We should be able to observe their reasoning, how ever twisted or dark it may be, or may not be.

  5. #140
    Registered User theonefirestorm's Avatar
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    http://deconstructingcomics.com/?p=1459

    This podcast talks about what makes a good villain.

  6. #141
    Registered User theonefirestorm's Avatar
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    A scene that shows they are human.

  7. #142
    If they are human, just let them be. Humans are evil enough.
    If you go for a special monster-type, then make it interesting or relatable.
    Igor

  8. #143
    Registered User theonefirestorm's Avatar
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    Quote Originally Posted by Igor View Post
    If they are human, just let them be. Humans are evil enough.
    If you go for a special monster-type, then make it interesting or relatable.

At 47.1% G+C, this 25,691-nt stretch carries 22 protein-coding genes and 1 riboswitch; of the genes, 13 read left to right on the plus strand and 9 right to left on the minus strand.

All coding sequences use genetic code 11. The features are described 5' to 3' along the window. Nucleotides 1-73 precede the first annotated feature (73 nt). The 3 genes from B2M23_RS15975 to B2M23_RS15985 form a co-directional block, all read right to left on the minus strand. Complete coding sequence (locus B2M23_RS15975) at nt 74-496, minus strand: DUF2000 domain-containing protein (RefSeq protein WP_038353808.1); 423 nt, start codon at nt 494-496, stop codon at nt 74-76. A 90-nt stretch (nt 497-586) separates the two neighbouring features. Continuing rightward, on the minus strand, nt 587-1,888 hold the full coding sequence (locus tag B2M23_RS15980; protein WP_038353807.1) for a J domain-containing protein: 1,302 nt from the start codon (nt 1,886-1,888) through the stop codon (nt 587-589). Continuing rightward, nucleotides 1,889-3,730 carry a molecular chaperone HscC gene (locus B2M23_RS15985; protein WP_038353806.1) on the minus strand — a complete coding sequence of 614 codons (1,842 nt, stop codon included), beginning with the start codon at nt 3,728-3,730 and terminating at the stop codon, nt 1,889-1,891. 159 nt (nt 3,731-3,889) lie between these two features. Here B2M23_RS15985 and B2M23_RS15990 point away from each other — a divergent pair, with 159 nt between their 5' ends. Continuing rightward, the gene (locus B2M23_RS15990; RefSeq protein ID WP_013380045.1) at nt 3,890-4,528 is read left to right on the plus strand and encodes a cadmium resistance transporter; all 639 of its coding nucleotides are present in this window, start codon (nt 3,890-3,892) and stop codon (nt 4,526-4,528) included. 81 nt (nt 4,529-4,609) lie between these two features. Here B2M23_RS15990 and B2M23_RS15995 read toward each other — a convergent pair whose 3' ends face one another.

Igor
    So for example for monsters they still have fears that other humans have.
    A monster afraid of heights, snakes, spiders, etc.
    A monster that has a sweet tooth, plays a instrument, has a pet, etc.

    Quotes that you still remember from them.

  9. #144
    Not necessarily identical, but similar.
    Something you can translate to your human experience.
    Igor

  10. #145
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    Great question.

    I think one thing that makes a good villain is the conviction in their cause. In-spite of how crazy and evil the character is to the reader or viewer, when the justification for what they want to do actually makes sense in a twisted way, I think that exponentially gives every act they do more evil. Because they are determined and I think we can relate to that. We can see the dark side in ourselves through some of the best villains and what we would be without the moral and social constraints that we live under.